- Mike McQueary shared that he himself was sexually abused as a boy. Details about how and when and where and who did not come out. He revealed this info with about a dozen Nittany Lions players on the team at the time the scandal came out.
- McQueary also shared with these players that he did indeed try to stop the abuse when he came upon Sandusky by slamming locker doors.
EDIT: (I failed to include this in my original post.) McQueary also was deliberate in going to those in authority about Sandusky (i.e., Paterno.) If I understand correctly, McQueary clearly believes that Paterno did not respond appropriately, although McQueary loves and doesn't exactly blame Paterno. I suppose that is one of the things that will come out when he takes the stand.
McQueary is in limbo until the case is resolved. No college will touch him or hire him as a coach. His career was in essence completely ruined. With no job and source of income, he is living at home and sleeping in his childhood bedroom.
Sad, sad, case, and these revelations shed a bit more light on what happened, and also give a sense of his motivation in not covering things up, but seeing that Sandusky was exposed.
The #51 prospect in the country via ESPN has flipped from PSU to Florida.
DT Thomas Holley felt that he was more comfortable with the Florida coaching staff than the PSU coaching staff with BoB gone to the Texans. This is actually the 3rd prospect that Florida has flipped in the past week.
Somewhat of a relief because Holley could have flipped to Ohio after the Larry Johnson hire but Holley said Ohio was never really an option.
What in the world is Florida doing to recruit these kids after such a poor season?
First, Michigan scored 34 points in regulation. I don't think anyone was unhappy with how the 3rd quarter worked; despite the 1st half, we were in a position to win. Then, we put on the brakes, which presumably gave the game away. Let's see how that worked.
with 6:35 left in the game, Michigan led 34-27. Herein lies the following drive:
7 rushes, 1 pass.
What did this "putting on the brakes" do?
It gave us the ball on the PSU 28 yard line, on first down, with NO PSU timeouts left. The time read 3:10.
We ran twice, for 1 total yard; there were less than 2 minutes left and Michigan was within field goal range at the 29.
I just don't understand how this could be construed as a failure. We took off 4 minutes left, and drove to within field goal range; if we made the field goal then the game is effectively over as we're up by two scores with less than 2 minutes left.
Michigan then takes a delay of game. (Blame goes equally to Borges, Gardner, and Hoke). The DOG makes it 3rd and 14 from the 32 yard line; there are 80 seconds left and PSU has no timeouts. What would you do here? an incomplete pass gives PSU 30 more seconds, a QB draw is OBVS(!), and a run is also OBVS(!).
Borges chose to run it, and we lost 3 yards, taking us out of field goal range. Yes, this was a problem, but I think it follows sound game theory. A run takes the clock down to 50 seconds, and the punt means PSU has to drive it 80 yards, with a FRESHMAN QB. I mean, everything had to go perfect for us to lose. Playing not to lose isn't really a bad strategy when everything has to go perfect for you to lose. I don't think too many people were moaning about the choice to punt it after the failed run.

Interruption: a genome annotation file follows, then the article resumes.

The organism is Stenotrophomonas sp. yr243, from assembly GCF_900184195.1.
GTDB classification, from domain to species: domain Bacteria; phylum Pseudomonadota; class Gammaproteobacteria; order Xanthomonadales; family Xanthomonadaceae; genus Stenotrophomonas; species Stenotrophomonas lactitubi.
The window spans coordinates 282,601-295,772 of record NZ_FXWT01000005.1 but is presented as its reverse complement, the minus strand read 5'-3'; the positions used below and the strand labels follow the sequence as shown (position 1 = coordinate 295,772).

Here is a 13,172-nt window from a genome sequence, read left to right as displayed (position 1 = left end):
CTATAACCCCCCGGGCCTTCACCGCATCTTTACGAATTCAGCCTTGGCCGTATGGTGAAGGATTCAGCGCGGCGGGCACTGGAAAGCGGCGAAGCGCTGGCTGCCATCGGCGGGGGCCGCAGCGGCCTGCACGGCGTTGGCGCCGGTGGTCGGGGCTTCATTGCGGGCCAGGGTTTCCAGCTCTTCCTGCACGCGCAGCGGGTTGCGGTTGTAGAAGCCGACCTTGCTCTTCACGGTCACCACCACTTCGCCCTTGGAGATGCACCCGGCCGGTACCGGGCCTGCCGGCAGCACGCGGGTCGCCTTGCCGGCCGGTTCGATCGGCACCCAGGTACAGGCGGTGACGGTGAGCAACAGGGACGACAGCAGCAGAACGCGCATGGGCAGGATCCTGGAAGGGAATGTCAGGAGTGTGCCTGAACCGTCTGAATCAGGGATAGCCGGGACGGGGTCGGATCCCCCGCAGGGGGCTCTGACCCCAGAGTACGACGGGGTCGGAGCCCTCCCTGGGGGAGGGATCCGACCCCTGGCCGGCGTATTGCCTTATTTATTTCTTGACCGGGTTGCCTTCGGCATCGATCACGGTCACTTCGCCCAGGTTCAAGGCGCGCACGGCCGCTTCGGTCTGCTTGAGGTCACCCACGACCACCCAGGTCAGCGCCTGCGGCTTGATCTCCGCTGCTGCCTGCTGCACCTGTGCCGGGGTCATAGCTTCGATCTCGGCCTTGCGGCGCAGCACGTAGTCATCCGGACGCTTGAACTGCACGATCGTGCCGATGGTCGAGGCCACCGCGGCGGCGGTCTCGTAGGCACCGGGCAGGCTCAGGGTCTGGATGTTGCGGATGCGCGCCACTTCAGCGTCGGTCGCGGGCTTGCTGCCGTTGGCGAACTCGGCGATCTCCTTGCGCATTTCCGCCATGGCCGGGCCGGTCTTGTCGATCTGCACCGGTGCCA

Then, people are bitching about the OT. In OT #1 and #3, all we had to do was make a field goal. I don't know what everyone's seeing, but I still think that game strategy dictates that you just take the 3 free points and go home with a win. The fact that Gibbons missed/had blocked 2(!) field goals is not on the play calling.
OT is really what gets me. How does a pass, an end around, etc improve our odds of winning? We've got one of the best FG kickers in Michigan history, and were out around 25 yards. Of course, a TD could win it; DG also has 3 TOs at this point. Why not just take the easy 3 and go home?
Wanted to get PSU view of Michigan so I went over to Black Shoes to see what they had to say...
Know Your Foe, Week Seven: #16 Michigan Wolverines
Brief Interviews with Horrible Men: Michigan Edition
Just the Stats: Penn State vs Michigan
Just another thing to get us by till the DEF UFR. Oh I almost forgot...
EDIT: Mgo.licio.us has a post, DAGNAMIT.
Just noticed that Mark Snyder has some comments about the upcoming game against PSU up at our friends the Free Press, and got to wondering what observations others have to make about the Nittany Lions.
It looks like Penn State's defense got exposed a little against Indiana, and we all know that they are down. But I assume a fairly stiff test and a pretty full house for a game between these two traditional powers this week.
Snyder notes that establishing Funchess makes us less one-dimensional in the passing game, but that the run game, while better, has yet to really establish itself as a serious threat. He also observers that Minnesota's QB showed we may be vulnerable up the middle on defense (though Leidner was tough, and only needed to fall forward a few yards to get positive yardage against us, from what I observed).
I have not watched PSU play, but am itching to start obtaining a fix on next Saturday. Any ideas about how we stack up in these areas against PSU, on how it may go more generally against them?